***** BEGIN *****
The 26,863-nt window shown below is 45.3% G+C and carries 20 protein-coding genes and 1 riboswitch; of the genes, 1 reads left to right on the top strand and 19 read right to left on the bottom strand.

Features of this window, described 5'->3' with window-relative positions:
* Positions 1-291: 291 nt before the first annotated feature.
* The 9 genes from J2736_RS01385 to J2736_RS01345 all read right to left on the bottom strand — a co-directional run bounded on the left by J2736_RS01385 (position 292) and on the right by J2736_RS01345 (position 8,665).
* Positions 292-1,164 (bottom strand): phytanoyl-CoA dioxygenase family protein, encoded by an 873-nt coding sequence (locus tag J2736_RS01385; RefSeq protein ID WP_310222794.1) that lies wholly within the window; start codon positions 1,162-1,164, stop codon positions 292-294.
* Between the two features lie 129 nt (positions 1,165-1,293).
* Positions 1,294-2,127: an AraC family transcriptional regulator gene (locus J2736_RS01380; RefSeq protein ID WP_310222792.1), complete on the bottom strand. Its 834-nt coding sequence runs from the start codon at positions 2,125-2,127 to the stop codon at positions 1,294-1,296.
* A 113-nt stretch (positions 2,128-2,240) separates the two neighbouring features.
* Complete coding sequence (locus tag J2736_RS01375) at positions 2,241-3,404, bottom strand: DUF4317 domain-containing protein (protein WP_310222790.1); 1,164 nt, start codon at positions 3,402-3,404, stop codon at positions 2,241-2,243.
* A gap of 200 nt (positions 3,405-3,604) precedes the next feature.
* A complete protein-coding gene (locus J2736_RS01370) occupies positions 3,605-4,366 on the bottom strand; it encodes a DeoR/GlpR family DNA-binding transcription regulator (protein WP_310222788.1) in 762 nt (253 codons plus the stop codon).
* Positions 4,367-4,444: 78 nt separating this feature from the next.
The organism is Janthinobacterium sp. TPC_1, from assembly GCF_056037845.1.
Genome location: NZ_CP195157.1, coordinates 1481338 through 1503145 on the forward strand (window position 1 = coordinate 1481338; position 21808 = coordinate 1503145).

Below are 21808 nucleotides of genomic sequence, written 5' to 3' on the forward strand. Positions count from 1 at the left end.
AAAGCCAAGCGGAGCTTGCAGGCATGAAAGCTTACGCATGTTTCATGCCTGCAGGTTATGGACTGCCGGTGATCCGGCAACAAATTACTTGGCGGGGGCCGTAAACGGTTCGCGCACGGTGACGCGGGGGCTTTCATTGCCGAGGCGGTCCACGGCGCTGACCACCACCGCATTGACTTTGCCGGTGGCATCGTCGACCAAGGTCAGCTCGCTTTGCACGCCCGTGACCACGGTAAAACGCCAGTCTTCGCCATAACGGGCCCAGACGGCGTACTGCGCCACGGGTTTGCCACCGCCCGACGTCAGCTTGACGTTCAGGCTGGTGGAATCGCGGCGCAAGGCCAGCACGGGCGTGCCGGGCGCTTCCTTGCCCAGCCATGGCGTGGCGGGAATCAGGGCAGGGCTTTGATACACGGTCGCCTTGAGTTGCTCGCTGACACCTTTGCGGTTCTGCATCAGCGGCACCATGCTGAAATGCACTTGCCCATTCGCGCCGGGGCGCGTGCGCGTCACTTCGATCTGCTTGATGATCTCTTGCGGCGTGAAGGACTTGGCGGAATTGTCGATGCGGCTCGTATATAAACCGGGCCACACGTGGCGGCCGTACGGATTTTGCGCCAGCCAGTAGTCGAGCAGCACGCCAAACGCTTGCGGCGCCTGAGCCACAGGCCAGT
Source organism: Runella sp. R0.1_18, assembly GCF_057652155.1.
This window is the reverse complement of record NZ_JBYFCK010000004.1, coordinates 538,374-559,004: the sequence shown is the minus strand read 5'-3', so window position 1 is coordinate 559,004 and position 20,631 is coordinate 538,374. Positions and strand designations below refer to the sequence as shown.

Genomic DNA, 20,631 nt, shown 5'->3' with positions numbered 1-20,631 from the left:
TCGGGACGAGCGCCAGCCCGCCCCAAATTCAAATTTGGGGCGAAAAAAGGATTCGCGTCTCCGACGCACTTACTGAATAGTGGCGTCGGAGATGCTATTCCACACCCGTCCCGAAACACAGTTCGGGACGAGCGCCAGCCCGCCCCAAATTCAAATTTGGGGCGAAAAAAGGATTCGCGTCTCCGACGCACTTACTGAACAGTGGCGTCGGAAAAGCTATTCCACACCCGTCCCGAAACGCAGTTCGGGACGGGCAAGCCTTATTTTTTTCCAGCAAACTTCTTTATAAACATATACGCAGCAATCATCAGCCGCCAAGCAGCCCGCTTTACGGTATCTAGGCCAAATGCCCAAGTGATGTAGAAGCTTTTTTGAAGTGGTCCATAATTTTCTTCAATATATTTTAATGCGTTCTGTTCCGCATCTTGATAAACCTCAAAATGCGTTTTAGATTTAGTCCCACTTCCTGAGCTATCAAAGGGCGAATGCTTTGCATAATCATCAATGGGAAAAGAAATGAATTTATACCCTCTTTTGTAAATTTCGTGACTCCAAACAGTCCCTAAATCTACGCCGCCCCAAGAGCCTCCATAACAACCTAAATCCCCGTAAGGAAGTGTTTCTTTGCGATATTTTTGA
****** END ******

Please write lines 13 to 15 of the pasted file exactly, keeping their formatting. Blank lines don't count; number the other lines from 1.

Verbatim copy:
The organism is Janthinobacterium sp. TPC_1, from assembly GCF_056037845.1.
Genome location: NZ_CP195157.1, coordinates 1481338 through 1503145 on the forward strand (window position 1 = coordinate 1481338; position 21808 = coordinate 1503145).

Below are 21808 nucleotides of genomic sequence, written 5' to 3' on the forward strand. Positions count from 1 at the left end.